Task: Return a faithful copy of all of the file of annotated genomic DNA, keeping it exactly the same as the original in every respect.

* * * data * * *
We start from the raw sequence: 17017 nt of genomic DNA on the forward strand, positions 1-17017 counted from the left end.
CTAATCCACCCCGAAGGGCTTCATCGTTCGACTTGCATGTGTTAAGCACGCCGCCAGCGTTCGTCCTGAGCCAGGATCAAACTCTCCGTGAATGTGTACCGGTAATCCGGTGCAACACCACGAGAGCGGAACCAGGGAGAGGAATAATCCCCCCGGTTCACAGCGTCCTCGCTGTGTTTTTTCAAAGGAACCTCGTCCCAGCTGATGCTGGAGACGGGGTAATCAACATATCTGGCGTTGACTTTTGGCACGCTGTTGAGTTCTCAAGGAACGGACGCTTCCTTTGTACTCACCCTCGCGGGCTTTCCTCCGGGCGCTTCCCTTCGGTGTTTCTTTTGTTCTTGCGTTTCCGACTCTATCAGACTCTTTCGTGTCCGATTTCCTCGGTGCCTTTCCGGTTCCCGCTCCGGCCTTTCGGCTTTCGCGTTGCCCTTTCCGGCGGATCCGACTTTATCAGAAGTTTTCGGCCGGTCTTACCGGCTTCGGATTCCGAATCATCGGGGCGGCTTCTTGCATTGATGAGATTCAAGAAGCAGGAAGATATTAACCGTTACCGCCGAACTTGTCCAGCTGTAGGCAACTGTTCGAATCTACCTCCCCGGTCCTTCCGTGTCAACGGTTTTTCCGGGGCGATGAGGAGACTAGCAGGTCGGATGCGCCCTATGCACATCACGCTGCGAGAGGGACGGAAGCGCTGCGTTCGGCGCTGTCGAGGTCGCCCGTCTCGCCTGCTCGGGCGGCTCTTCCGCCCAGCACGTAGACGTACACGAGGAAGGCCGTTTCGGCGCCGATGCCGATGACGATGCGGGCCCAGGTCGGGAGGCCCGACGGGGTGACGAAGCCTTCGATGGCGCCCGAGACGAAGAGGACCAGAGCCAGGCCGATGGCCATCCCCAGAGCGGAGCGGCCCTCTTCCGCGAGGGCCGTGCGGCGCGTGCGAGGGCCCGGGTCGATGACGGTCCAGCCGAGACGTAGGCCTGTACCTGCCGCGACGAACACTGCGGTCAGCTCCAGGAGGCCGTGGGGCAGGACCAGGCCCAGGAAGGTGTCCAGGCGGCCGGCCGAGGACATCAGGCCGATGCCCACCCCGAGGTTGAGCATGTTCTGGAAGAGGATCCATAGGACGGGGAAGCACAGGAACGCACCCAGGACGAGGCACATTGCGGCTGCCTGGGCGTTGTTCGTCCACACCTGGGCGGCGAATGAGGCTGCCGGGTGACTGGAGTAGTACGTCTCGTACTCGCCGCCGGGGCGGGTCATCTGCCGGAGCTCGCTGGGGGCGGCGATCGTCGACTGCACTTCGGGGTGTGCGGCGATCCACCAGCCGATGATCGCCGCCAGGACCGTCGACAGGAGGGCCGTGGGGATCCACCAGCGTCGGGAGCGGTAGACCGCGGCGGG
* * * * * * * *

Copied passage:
We start from the raw sequence: 17017 nt of genomic DNA on the forward strand, positions 1-17017 counted from the left end.
CTAATCCACCCCGAAGGGCTTCATCGTTCGACTTGCATGTGTTAAGCACGCCGCCAGCGTTCGTCCTGAGCCAGGATCAAACTCTCCGTGAATGTGTACCGGTAATCCGGTGCAACACCACGAGAGCGGAACCAGGGAGAGGAATAATCCCCCCGGTTCACAGCGTCCTCGCTGTGTTTTTTCAAAGGAACCTCGTCCCAGCTGATGCTGGAGACGGGGTAATCAACATATCTGGCGTTGACTTTTGGCACGCTGTTGAGTTCTCAAGGAACGGACGCTTCCTTTGTACTCACCCTCGCGGGCTTTCCTCCGGGCGCTTCCCTTCGGTGTTTCTTTTGTTCTTGCGTTTCCGACTCTATCAGACTCTTTCGTGTCCGATTTCCTCGGTGCCTTTCCGGTTCCCGCTCCGGCCTTTCGGCTTTCGCGTTGCCCTTTCCGGCGGATCCGACTTTATCAGAAGTTTTCGGCCGGTCTTACCGGCTTCGGATTCCGAATCATCGGGGCGGCTTCTTGCATTGATGAGATTCAAGAAGCAGGAAGATATTAACCGTTACCGCCGAACTTGTCCAGCTGTAGGCAACTGTTCGAATCTACCTCCCCGGTCCTTCCGTGTCAACGGTTTTTCCGGGGCGATGAGGAGACTAGCAGGTCGGATGCGCCCTATGCACATCACGCTGCGAGAGGGACGGAAGCGCTGCGTTCGGCGCTGTCGAGGTCGCCCGTCTCGCCTGCTCGGGCGGCTCTTCCGCCCAGCACGTAGACGTACACGAGGAAGGCCGTTTCGGCGCCGATGCCGATGACGATGCGGGCCCAGGTCGGGAGGCCCGACGGGGTGACGAAGCCTTCGATGGCGCCCGAGACGAAGAGGACCAGAGCCAGGCCGATGGCCATCCCCAGAGCGGAGCGGCCCTCTTCCGCGAGGGCCGTGCGGCGCGTGCGAGGGCCCGGGTCGATGACGGTCCAGCCGAGACGTAGGCCTGTACCTGCCGCGACGAACACTGCGGTCAGCTCCAGGAGGCCGTGGGGCAGGACCAGGCCCAGGAAGGTGTCCAGGCGGCCGGCCGAGGACATCAGGCCGATGCCCACCCCGAGGTTGAGCATGTTCTGGAAGAGGATCCATAGGACGGGGAAGCACAGGAACGCACCCAGGACGAGGCACATTGCGGCTGCCTGGGCGTTGTTCGTCCACACCTGGGCGGCGAATGAGGCTGCCGGGTGACTGGAGTAGTACGTCTCGTACTCGCCGCCGGGGCGGGTCATCTGCCGGAGCTCGCTGGGGGCGGCGATCGTCGACTGCACTTCGGGGTGTGCGGCGATCCACCAGCCGATGATCGCCGCCAGGACCGTCGACAGGAGGGCCGTGGGGATCCACCAGCGTCGGGAGCGGTAGACCGCGGCGGG